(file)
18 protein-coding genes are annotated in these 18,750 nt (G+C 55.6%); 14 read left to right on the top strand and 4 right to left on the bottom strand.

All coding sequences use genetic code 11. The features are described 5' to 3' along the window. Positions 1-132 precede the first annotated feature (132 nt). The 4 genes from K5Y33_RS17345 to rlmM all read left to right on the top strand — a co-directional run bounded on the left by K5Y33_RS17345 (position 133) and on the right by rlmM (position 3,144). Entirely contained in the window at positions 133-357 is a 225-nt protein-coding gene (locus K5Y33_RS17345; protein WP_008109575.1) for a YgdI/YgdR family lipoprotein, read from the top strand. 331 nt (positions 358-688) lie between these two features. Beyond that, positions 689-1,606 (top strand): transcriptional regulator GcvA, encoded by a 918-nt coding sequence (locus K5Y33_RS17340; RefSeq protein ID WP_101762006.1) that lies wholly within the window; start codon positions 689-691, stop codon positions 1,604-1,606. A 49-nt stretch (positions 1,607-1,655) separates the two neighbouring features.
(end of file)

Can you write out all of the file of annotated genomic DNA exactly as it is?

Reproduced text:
18 protein-coding genes are annotated in these 18,750 nt (G+C 55.6%); 14 read left to right on the top strand and 4 right to left on the bottom strand.

All coding sequences use genetic code 11. The features are described 5' to 3' along the window. Positions 1-132 precede the first annotated feature (132 nt). The 4 genes from K5Y33_RS17345 to rlmM all read left to right on the top strand — a co-directional run bounded on the left by K5Y33_RS17345 (position 133) and on the right by rlmM (position 3,144). Entirely contained in the window at positions 133-357 is a 225-nt protein-coding gene (locus K5Y33_RS17345; protein WP_008109575.1) for a YgdI/YgdR family lipoprotein, read from the top strand. 331 nt (positions 358-688) lie between these two features. Beyond that, positions 689-1,606 (top strand): transcriptional regulator GcvA, encoded by a 918-nt coding sequence (locus K5Y33_RS17340; RefSeq protein ID WP_101762006.1) that lies wholly within the window; start codon positions 689-691, stop codon positions 1,604-1,606. A 49-nt stretch (positions 1,607-1,655) separates the two neighbouring features.